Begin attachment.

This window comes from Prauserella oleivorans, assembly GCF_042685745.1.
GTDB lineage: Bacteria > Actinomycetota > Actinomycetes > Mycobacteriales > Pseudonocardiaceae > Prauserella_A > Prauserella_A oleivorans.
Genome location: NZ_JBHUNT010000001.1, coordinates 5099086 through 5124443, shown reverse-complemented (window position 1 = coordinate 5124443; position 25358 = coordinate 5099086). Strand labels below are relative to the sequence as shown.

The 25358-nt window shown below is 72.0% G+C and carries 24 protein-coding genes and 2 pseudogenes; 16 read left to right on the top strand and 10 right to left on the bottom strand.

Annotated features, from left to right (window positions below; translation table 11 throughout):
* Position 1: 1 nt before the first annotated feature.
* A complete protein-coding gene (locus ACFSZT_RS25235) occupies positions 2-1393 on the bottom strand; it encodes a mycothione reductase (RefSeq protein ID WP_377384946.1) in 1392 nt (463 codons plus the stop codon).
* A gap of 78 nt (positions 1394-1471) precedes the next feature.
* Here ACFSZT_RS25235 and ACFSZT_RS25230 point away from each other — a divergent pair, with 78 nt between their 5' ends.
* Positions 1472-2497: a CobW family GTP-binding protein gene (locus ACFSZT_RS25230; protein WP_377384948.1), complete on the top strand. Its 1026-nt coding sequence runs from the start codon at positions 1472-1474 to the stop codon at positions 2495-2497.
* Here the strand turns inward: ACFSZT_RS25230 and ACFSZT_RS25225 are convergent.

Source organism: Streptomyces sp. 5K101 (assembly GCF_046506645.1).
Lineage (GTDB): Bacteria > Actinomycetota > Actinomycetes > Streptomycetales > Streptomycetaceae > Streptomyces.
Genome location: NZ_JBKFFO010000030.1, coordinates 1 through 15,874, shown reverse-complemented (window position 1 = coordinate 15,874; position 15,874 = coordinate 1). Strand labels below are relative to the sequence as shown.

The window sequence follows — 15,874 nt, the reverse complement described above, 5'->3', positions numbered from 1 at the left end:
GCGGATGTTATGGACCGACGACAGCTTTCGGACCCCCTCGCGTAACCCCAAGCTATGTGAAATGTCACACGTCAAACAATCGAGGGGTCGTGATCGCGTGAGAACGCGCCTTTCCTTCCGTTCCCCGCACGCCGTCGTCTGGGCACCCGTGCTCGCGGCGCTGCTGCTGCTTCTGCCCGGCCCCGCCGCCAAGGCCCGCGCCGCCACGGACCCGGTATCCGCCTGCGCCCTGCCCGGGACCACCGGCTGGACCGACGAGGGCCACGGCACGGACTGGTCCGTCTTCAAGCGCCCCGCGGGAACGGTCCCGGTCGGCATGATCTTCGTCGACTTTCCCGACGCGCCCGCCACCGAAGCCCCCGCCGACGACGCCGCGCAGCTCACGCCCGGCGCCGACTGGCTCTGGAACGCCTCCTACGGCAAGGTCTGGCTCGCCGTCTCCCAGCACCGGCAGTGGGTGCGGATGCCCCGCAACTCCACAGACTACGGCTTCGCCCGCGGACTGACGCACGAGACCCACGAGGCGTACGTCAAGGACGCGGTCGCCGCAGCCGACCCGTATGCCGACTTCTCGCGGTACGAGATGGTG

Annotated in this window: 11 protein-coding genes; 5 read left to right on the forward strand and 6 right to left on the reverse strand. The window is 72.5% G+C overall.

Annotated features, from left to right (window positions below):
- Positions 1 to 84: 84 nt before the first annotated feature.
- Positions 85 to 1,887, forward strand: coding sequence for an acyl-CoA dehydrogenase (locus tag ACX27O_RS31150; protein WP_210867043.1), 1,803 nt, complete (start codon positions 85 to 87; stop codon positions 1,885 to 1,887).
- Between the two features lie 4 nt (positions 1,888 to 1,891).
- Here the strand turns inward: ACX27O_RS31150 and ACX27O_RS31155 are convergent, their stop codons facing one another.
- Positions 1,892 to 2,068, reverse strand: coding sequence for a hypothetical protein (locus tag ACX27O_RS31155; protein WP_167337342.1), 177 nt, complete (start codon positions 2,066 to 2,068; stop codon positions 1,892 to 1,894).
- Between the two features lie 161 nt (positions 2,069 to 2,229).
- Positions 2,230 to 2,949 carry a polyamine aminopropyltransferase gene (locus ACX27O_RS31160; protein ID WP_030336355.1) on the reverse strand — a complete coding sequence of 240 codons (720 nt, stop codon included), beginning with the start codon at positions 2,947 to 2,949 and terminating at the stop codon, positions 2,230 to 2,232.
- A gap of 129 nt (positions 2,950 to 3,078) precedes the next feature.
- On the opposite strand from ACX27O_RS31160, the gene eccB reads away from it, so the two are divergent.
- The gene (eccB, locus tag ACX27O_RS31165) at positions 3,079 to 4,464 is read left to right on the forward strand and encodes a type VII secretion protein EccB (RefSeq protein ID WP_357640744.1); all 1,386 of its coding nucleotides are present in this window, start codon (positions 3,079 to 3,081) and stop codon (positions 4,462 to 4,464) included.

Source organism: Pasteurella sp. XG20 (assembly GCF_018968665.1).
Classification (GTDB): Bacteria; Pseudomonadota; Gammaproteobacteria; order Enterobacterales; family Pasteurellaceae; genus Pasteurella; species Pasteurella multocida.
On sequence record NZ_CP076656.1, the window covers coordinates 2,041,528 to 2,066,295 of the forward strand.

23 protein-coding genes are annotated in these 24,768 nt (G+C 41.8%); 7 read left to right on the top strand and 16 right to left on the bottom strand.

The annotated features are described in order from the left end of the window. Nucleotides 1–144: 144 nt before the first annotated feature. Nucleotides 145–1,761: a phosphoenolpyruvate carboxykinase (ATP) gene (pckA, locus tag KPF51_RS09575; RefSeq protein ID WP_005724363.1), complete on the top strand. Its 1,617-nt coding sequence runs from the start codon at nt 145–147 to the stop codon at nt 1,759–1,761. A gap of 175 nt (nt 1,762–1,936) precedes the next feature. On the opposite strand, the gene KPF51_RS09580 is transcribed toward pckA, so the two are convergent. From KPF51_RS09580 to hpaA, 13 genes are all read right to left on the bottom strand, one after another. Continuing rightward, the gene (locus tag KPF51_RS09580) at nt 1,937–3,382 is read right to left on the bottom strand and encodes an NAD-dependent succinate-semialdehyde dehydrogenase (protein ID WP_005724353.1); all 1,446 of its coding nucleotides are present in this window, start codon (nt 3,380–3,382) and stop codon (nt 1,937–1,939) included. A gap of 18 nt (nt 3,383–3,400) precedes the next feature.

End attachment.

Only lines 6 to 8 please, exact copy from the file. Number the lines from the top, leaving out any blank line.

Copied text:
* Position 1: 1 nt before the first annotated feature.
* A complete protein-coding gene (locus ACFSZT_RS25235) occupies positions 2-1393 on the bottom strand; it encodes a mycothione reductase (RefSeq protein ID WP_377384946.1) in 1392 nt (463 codons plus the stop codon).
* A gap of 78 nt (positions 1394-1471) precedes the next feature.